Sunday, December 5, 2010

Take Three: Emily Watson

Craig here with Take Three. Today: Emily Watson

Take One: Upstairs 0 - Downstairs 1

The Academy often doubles up with their supporting ladies – i.e. Weaver and Cusack for Working Girl, Farmiga and Kendrick for Up in the Air, and so on. It was true also for 2001’s Gosford Park's Helen Mirren and Maggie Smith. I always thought a third should’ve been added. Watson delivered five-star service and, for me, the film’s best performance by a country (house) mile. She played Elsie, the knowing, spirited maid that doomed homeowner Sir William (Michael Gambon) liked to see doing plenty of overtime.

Among the film's interviewing mini-plots, Elsie’s narrative was an intriguing red herring, a side dish. But then Gosford Park wasn’t really about the murder as much as it was about class. Watson had plenty.

Watson in Gosford Park

Altman’s film was packed wall-to-wall with high-level thesping and hidden somewhere in the pack was Watson effortlessly showing everybody up. Mirren was great, Smith very good, but Watson's was the most likeable, instinctive and vibrant turn. In Gosford Park Watson proves adept at making familiar type seem fresh and altogether vital. She’s always believable on screen. Mirren’s emotional resolution was Gosford Park’s sad closer, but Watson sent the film off on a more optimistic note.

Take Two: Staring death in the face

We were all was vicariously looking out for Watson’s character Reba McClane in Red Dragon (2002). Given the circumstances, somebody needed to. Reba was the blind co-worker dubiously romanced by heavily-tattooed serial killer Francis Dolarhyde (Ralph Fiennes). Falling for the mentally-suspect mother’s boy was a mistake, sure, but appearances can be deceptive and Reba didn’t have the foresight. Their shared outsiderdom brought them together  but with one major difference: he was madder than a box of frogs, she wasn’t; he went around watching other people’s home videos, gluing folk to wheelchairs then setting them on fire and eating paintings, she didn’t.

Watson in Red Dragon

Watson was spot on in the role offering no concession to cliché, no unnecessary dwelling on the “disability” aspect, no life-affirming monologues. Instead she provides  solid, amiable character acting. Her final moments, wondering aloud to Edward Norton whether she “drew a freak”, are brief but minutely heartbreaking. Watson turned a shopworn character, twice mislabelled a victim, into a full-bodied person, coloring her in with nuanced detail. Reba wasn’t just a pitiable blind girl. She was refreshingly knowing, slightly cynical and  believably vulnerable in ways we don’t normally see.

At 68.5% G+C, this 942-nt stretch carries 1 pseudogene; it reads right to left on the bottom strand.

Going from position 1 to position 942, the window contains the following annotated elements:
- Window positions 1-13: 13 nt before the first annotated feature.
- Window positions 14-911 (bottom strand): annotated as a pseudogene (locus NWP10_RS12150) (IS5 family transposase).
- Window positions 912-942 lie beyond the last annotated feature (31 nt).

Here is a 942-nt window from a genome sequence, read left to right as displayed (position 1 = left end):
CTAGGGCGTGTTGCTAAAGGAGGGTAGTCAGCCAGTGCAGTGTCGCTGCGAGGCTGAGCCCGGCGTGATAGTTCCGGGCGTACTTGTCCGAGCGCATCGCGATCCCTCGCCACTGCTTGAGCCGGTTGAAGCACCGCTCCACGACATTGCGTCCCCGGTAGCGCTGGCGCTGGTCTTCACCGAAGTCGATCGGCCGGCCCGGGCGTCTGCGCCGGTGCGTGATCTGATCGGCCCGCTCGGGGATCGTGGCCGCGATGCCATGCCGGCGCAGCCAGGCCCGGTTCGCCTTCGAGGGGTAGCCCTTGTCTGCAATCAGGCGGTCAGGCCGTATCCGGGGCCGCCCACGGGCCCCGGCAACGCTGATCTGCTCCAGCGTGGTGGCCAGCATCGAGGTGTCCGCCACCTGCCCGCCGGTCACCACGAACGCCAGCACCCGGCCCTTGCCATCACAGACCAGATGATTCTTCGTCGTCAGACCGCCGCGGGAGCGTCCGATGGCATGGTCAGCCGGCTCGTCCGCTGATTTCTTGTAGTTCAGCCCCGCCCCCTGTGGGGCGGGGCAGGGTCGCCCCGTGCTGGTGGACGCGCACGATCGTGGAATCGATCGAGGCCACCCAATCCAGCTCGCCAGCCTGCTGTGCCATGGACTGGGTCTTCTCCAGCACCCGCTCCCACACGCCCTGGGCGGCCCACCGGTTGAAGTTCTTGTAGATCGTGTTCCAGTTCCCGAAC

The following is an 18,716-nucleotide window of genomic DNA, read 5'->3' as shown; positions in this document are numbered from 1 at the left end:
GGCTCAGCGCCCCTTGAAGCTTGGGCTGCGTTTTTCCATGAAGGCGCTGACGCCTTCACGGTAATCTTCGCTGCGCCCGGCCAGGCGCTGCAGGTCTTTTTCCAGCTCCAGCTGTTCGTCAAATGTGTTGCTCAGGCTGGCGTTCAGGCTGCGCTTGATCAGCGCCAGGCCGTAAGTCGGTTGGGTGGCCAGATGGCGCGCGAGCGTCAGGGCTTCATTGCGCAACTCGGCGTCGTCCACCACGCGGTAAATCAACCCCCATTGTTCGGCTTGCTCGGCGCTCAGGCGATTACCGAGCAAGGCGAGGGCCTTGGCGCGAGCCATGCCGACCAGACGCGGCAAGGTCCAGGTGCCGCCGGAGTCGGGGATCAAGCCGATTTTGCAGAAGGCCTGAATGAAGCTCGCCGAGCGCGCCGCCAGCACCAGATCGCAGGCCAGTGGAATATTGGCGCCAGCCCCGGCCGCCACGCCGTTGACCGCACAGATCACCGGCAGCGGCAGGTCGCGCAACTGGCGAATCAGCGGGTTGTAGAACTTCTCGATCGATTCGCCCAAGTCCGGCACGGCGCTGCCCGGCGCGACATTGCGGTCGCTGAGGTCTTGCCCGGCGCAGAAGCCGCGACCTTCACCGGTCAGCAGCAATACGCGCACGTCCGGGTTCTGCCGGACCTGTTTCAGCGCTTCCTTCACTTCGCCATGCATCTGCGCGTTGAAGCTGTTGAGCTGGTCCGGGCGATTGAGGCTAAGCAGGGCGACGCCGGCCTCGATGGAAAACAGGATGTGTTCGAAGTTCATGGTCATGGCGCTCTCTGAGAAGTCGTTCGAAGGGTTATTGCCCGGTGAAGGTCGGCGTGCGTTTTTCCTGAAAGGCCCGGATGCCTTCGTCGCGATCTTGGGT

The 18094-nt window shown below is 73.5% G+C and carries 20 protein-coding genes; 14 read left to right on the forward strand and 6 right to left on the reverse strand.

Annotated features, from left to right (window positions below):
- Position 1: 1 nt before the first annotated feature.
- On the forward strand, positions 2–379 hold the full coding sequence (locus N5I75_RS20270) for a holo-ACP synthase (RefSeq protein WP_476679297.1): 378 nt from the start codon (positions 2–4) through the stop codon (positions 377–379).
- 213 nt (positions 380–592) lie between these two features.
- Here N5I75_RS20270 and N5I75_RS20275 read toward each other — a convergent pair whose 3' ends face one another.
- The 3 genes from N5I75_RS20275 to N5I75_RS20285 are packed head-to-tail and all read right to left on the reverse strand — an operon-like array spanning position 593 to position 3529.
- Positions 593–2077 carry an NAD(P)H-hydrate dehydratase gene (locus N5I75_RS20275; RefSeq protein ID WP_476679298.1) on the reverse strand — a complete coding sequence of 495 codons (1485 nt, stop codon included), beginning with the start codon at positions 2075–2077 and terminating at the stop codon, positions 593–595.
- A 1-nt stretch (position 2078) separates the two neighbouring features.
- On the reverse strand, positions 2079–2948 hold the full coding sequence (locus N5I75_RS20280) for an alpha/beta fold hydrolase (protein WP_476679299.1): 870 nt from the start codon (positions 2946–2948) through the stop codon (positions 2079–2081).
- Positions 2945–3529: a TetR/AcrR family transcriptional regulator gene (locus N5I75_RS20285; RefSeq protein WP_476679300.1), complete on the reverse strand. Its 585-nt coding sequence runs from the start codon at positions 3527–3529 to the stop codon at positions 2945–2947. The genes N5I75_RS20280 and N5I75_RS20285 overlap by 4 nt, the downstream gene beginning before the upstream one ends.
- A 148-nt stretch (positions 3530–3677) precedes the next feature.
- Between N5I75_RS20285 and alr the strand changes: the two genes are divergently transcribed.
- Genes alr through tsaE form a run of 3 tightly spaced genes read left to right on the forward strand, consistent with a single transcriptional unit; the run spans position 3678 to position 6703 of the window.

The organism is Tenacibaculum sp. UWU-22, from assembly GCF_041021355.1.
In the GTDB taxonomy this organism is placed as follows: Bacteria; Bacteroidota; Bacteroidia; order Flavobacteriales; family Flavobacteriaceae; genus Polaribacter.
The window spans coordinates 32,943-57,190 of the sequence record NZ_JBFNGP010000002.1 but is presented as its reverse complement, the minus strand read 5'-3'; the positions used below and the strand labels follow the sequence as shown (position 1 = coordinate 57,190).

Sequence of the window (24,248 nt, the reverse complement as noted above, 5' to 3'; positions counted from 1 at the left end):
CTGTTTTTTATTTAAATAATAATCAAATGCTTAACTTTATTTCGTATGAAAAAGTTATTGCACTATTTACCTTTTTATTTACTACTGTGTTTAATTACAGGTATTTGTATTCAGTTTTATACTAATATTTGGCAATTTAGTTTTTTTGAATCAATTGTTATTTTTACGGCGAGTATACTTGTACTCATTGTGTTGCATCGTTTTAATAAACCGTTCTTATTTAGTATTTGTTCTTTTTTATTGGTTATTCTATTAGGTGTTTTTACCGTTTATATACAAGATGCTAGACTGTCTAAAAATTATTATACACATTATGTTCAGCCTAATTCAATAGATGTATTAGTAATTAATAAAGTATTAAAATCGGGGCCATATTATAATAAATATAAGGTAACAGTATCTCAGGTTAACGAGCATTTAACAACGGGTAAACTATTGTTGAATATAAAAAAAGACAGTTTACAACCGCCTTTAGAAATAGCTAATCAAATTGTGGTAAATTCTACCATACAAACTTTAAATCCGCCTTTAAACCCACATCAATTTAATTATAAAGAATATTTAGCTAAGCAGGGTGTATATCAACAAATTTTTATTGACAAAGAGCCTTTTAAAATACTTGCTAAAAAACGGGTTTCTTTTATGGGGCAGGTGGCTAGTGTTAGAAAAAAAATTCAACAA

Take Three: Hard times, clean hands

Grandiose, revisionist westerns made with lyrical verve, riper than thou character names and terse dialogue aren’t ten a penny these days, so it's best to relish them when they roll around. Ace Aussie oddity The Proposition (2005) was one of my films of 2006; Watson made my best actress list. Martha Stanley, the homely, nervy wife to Ray Winstone’s Captain was quietly electrifying. Here was a woman ill-adjusted to frontier lief, stuck in the (out)back of beyond in a godforsaken 1800s town built on violence. This delicate English flower wilted in the heat of the Australian desert. Emily's Martha gradually hardens to all that death and dust, but never accepts it. She’s one of writer Nick Cave’s best creations: like a doomed heroine in one of his murder ballads, but fleshed out and allowed to cautiously flourish.

Watson in The Proposition

Even though Martha was on the periphery of all the manly action, Hillcoat’s camera is still attentive to her. Through Watson’s beautifully underplayed performance we are granted access to her inner thoughts. When she overhears of her husband’s betrayal (concerning the flogging of a man believed to have raped and murdered her only friend), we not only witness her utter disbelief in cutaway, but the scene itself ends on her exhausted yet defiant stride out of her isolated house. Her blue-brown dress is at elegant odds to the expansive, harsh desert terrain she heads towards.

Watson in the bath

Watson's performance is a set of emotive actions finely woven together. Watch the way she inspects her water-withered hands in the bath as she talks of her grief, the way her deathly dream virtually obliterates her own waking perception of events, how her brittle defiance turns to resigned revulsion during the flogging scene and, in the brutal climax, her frozen terror. The reality of how hard a slog life was for Martha is etched all over Emily's face.

Three more key films for the taking:  Breaking the Waves (1995), Hilary & Jackie (1998), Punchdrunk Love (2002)

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